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(HOST) Lately commentator Olin Robison has been thinking a lot about the future of American Foreign Policy, and how it may change after the 2008 elections – and he says he’s not the only one…

(ROBISON) Over the last couple of months I have attended several conferences and had many conversations in Europe mostly about US foreign policy – both now and going forward.

The short short version of all this is that many, probably most, Europeans find much to complain about where the US is con-
cerned these days. But there is no surprise in that.

What has come as something of a surprise – at least to me – has been the degree to which Europeans, especially academics and policy wonks generally, are now wanting to talk about US foreign policy after the current administration.

There are a number of strains running through these conversations which strike me as especially interesting. Now, truth in advertising does require me to point out that some of this may be wishful thinking both on my part and on theirs. Nonetheless, here it is:

I am increasingly of the opinion, as are a growing number of European thinkers, that many years from now, looking back, the eight years of the Bush administration will be seen as an aberra-
tion in terms of foreign policy, as a major cul-de-sac into which US policy entered during these years but from which, in due course, it had to emerge.

This does not necessarily mean, in my mind at least, the election in 2008 of a Democratic administration. But it does mean the probable election of an administration that is more centrist within the historic context of American presidencies.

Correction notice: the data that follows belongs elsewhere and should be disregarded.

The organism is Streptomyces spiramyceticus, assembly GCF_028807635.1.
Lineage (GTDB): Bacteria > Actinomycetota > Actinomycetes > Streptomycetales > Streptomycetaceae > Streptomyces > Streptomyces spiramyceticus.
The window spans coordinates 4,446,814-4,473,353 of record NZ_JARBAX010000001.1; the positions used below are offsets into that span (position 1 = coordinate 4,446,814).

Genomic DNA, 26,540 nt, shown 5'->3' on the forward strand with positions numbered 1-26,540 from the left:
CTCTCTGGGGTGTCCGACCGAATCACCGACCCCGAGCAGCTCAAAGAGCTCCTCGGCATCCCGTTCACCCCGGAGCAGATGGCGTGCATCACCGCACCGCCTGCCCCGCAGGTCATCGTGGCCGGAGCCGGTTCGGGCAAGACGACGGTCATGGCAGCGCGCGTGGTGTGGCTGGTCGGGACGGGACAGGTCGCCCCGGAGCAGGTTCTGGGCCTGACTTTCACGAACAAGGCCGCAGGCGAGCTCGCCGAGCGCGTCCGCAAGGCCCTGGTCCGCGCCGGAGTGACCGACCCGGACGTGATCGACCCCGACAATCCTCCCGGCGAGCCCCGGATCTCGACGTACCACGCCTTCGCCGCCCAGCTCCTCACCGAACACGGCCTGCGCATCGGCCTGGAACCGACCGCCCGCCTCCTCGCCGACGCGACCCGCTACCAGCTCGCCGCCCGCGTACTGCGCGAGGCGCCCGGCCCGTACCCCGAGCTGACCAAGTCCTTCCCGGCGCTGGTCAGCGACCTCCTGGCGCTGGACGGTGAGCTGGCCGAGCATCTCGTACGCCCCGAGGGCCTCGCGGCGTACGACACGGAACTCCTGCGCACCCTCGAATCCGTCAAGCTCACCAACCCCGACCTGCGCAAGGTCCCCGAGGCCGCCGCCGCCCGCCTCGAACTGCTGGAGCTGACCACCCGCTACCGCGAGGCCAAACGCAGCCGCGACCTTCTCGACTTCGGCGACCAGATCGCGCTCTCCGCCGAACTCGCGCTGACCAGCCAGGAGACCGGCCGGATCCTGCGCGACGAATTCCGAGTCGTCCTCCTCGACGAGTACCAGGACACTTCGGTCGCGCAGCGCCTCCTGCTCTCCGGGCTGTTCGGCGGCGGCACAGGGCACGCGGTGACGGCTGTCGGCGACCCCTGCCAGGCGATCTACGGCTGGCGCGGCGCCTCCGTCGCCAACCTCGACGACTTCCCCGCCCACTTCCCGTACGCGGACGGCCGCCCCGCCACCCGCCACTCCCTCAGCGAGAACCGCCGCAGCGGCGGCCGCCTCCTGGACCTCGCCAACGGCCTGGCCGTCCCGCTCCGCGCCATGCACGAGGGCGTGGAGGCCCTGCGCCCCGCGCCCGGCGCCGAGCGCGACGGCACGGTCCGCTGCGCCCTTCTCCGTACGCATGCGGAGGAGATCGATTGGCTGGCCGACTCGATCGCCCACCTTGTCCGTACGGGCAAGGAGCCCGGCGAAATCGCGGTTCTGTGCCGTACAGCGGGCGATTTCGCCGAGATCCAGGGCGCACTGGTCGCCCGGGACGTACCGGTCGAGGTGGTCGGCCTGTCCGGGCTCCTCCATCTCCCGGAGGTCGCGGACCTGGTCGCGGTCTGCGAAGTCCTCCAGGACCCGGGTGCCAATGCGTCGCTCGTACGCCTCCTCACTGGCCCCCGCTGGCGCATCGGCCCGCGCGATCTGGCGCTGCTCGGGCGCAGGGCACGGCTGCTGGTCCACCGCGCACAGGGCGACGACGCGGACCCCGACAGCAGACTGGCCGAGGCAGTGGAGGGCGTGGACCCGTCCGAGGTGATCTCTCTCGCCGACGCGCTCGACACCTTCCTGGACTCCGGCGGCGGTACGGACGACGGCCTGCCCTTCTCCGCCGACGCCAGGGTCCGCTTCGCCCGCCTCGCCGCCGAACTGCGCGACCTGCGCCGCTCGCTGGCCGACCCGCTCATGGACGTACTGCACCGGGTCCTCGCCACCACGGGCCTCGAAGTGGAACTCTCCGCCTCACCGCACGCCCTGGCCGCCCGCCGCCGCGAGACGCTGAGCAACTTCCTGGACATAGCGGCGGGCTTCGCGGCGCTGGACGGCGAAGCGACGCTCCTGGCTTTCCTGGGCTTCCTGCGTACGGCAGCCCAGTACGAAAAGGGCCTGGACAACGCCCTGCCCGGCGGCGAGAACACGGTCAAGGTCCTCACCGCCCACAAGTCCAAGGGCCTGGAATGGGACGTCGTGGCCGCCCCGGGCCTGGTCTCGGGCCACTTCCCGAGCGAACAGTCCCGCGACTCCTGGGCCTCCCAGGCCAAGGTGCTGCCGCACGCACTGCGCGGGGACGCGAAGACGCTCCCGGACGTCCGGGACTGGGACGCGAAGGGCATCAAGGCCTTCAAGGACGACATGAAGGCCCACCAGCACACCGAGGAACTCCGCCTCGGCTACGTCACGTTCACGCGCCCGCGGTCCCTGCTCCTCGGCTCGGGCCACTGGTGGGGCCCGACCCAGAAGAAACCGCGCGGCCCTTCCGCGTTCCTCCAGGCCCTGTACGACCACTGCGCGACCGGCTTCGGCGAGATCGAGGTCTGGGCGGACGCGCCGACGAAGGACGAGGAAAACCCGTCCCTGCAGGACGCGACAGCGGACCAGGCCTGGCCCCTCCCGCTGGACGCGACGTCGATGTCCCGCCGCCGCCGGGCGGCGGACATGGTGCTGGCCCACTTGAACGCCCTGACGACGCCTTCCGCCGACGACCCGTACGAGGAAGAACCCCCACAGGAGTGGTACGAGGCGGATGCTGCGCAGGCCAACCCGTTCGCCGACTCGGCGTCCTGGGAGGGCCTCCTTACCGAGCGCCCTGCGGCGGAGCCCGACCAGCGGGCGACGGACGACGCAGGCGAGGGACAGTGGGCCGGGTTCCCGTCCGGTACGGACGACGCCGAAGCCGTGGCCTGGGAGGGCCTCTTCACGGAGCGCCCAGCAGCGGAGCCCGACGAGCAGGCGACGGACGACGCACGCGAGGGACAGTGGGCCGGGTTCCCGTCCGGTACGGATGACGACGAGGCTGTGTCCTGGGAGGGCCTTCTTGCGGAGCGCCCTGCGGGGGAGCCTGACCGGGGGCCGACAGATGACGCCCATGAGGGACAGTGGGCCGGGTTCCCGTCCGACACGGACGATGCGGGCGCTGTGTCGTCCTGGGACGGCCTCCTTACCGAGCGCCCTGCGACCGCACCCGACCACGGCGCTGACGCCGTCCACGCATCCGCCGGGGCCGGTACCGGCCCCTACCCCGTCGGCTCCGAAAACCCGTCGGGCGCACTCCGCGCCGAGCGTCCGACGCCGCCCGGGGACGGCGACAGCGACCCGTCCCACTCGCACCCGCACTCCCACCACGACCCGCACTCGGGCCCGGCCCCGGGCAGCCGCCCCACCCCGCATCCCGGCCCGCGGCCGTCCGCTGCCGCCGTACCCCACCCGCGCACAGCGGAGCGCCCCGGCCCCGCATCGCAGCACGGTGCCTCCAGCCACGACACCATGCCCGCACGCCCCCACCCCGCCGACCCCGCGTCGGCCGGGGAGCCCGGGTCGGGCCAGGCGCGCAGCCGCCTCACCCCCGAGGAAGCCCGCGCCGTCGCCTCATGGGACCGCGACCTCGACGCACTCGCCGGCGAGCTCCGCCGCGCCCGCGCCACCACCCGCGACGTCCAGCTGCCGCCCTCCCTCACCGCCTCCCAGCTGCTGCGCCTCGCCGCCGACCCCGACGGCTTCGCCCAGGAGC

If this turns out to be true it will mean that US policy internationally will likely again become more multilateral in nature; there will likely, once again, be less ‘go-it-alone’ international activity on the part of the US, and there will be a corresponding diminution of what is seen in Europe as a confrontational posture between the US and its traditional allies.

I also suspect that the US will move fairly quickly, either before 2008 or shortly thereafter, to find ways to disengage from Iraq –
or at the very least to diminish quite dramatically the level
of troop commitments. There will then likely be a sort of post-
Iraq syndrome in US foreign policy not completely unlike the
post-Vietnam period, which of course lasted quite a long time.

We will probably see the re-emergence of a less ideologically driven foreign policy and, one hopes, a foreign policy less visibly tied to specific domestic interests. The so-called ‘neo-cons’ will likely come to be seen as dangerous to the body politic, and, unhappily for them, they will be tarred with the brush of admini-
strative incompetence.

Now, to return to the disclaimer: This may just be wishful thinking, not only on my part but on the part of the many Europeans to whom I have talked in recent weeks. But, quite frankly, the signs are all there, and most of what there is to be seen supports some version of this.

No, this is not partisan rhetoric. It is based in the well-established fact that no major foreign policy initiative in the United States can survive over time without majority popular support.

So, dear friends, read the polls. It isn’t a matter of supporting our troops. Everyone supports our troops – as we should. That isn’t the issue. The issue is the policies they are asked to carry out and that is what seems now to be under serious question.

This is Olin Robison.

Olin Robison is past president of both the Salzburg Seminar and of Middlebury College. He now lives in Shelburne.

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